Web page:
Tag Archives: research

Antibiotic Timing and Mortality in Sepsis

The current standard of care for sepsis is the early administration of antibiotics. However, efforts to shorten time to antibiotic administration may also cause harm because more patients may receive unnecessary antibiotics. Liu et al  evaluated the association between antibiotic timing and mortality among patients with sepsis receiving antibiotics within 6 hours of emergency department registration.

They found that hourly delays in antibiotic administration for patients with sepsis were associated with increased odds of hospital mortality, even among patients who received antibiotics within 6 hours.

Read the full Concise Critical Appraisal by logging in to the SCCM eCommunity. Concise Critical Appraisal is a regular feature aimed at highlighting the best and most relevant literature from a variety of academic journals and encouraging discussion around recent studies and research.

Outcomes of Mandated Sepsis Bundles

It is a requirement in some hospitals to follow protocols for the early identification and treatment of sepsis. However, there is controversy about whether more rapid treatment of sepsis improves outcomes in patients. Therefore, Seymour et al set out to determine the association between the time until completion of the 3-hour bundle and risk-adjusted mortality.

They found that more rapid completion of the 3-hour bundle of sepsis care and rapid antibiotics, but not rapid completion of an initial bolus of intravenous fluids, were associated with lower risk-adjusted in-hospital mortality.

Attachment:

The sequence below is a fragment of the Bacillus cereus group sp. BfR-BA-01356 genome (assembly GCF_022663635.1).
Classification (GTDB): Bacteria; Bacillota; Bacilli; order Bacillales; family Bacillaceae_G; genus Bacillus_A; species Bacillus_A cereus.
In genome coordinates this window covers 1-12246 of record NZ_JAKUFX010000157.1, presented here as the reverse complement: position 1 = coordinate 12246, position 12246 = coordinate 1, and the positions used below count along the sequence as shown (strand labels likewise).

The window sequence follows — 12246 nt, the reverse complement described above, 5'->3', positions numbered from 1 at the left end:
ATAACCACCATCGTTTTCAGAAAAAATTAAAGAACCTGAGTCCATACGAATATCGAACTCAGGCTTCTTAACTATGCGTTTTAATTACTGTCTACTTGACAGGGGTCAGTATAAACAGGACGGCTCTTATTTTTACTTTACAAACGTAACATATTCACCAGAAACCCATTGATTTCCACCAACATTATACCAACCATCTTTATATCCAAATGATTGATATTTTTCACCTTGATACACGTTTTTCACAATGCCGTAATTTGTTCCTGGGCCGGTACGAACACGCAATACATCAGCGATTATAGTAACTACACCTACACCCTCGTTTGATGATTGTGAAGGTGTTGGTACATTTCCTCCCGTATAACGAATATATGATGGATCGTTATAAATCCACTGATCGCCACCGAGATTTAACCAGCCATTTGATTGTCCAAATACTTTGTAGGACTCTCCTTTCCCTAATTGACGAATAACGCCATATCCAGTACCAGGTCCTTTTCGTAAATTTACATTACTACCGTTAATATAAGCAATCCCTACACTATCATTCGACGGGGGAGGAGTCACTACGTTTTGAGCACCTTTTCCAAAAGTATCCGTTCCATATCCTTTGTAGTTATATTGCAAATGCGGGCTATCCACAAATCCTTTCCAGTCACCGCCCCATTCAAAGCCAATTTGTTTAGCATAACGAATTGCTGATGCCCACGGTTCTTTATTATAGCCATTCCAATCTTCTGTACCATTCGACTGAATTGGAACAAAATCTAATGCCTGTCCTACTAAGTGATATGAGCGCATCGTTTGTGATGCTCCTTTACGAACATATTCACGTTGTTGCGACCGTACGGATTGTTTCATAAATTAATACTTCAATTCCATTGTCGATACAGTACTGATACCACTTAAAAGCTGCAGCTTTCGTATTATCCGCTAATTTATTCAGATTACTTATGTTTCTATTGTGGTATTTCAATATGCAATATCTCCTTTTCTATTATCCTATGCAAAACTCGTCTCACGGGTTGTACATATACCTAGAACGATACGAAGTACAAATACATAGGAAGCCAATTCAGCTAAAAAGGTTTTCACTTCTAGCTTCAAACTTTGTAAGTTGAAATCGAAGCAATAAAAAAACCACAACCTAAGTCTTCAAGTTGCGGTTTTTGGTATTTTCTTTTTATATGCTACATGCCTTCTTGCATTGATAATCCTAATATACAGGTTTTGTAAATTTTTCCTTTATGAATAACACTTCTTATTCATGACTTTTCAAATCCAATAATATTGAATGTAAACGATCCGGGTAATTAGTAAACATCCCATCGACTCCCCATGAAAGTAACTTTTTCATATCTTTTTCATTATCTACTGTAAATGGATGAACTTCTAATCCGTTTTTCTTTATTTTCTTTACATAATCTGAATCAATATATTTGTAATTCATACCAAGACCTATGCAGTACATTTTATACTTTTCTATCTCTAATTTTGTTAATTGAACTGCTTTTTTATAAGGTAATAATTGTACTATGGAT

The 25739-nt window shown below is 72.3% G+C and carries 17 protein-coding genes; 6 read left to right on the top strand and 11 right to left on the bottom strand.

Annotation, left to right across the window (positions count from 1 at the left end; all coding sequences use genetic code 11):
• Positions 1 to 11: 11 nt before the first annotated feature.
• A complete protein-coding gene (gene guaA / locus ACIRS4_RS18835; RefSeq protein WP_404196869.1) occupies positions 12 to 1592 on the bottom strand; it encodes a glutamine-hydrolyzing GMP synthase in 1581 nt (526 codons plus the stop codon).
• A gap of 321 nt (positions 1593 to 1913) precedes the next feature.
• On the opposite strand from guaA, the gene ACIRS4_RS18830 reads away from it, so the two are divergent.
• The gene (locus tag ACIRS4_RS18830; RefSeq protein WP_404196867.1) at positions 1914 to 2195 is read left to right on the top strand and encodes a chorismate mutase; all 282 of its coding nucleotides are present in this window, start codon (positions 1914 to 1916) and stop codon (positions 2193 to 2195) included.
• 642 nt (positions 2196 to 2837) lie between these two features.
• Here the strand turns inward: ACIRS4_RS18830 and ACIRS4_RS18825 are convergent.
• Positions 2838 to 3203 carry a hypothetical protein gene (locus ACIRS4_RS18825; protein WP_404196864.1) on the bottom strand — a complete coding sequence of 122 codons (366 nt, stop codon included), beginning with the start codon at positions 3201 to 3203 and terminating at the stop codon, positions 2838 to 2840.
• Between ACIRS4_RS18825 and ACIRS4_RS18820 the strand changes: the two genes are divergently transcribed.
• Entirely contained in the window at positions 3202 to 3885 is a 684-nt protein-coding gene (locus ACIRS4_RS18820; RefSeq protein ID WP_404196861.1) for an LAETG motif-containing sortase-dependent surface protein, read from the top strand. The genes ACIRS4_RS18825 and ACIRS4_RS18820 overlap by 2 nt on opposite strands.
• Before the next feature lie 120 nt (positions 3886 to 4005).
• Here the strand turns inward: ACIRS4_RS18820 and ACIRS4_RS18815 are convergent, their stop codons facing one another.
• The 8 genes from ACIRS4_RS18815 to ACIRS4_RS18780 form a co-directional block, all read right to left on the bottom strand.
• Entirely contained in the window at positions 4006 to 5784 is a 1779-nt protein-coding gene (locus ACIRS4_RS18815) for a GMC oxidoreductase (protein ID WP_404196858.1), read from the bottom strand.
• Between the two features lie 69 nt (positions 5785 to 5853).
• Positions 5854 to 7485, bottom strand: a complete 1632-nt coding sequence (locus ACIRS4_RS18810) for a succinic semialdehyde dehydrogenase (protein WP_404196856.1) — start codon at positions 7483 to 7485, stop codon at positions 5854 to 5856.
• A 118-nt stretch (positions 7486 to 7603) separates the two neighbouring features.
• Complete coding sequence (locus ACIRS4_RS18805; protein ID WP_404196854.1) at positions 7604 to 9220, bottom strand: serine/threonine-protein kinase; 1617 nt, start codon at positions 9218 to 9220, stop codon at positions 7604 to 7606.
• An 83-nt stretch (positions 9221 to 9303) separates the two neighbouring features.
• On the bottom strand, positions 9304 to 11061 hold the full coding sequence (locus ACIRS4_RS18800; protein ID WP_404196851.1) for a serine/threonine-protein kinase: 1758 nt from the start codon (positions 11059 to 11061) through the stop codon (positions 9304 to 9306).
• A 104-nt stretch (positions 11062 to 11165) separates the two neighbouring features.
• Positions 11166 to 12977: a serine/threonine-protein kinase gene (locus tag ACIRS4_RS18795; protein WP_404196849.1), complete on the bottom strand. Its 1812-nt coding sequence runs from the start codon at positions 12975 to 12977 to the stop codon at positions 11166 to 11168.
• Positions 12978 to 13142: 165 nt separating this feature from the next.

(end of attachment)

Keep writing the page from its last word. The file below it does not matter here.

Read the full Concise Critical Appraisal by logging into the SCCM eCommunity. Concise Critical Appraisal is a regular feature aimed at highlighting the best and most relevant literature from a variety of academic journals and encouraging discussion around recent studies and research.

Examining Out-of-Hospital Cardiac Arrest

Out-of-hospital cardiac arrest is a major public health problem affecting over 300,000 persons in the United States each year. Therefore, Wang et al set out to determine if arterial oxygen and carbon dioxide abnormalities in the first 24 hours after return of spontaneous circulation are associated with increased mortality in adult out-of-hospital cardiac arrest.

They found that in the first 24 hours after return of spontaneous circulation, post-arrest
oxygen and carbon dioxide tension abnormalities are associated with increased out-of-hospital cardiac arrest mortality.

Read the full Concise Critical Appraisal by logging into the SCCM eCommunity. Concise Critical Appraisal is a regular feature aimed at highlighting the best and most relevant literature from a variety of academic journals and encouraging discussion around recent studies and research.

Optimal Position for Intubation

Hypoxemia is the most common complication during endotracheal intubation of critically ill adults. Intubation in the ramped position has been hypothesized to prevent hypoxemia by increasing functional residual capacity and decreasing the duration of intubation, but has never been studied outside of the operating room. Therefore, Semler et al conducted a multicenter, randomized trial comparing the ramped position with the sniffing position among 260 adults undergoing endotracheal intubation by pulmonary and critical care medicine fellows in four intensive care units between July 22, 2015, and July 19, 2016.

They found that the ramped position did not improve oxygenation during endotracheal intubation of critically ill adults compared with the sniffing position.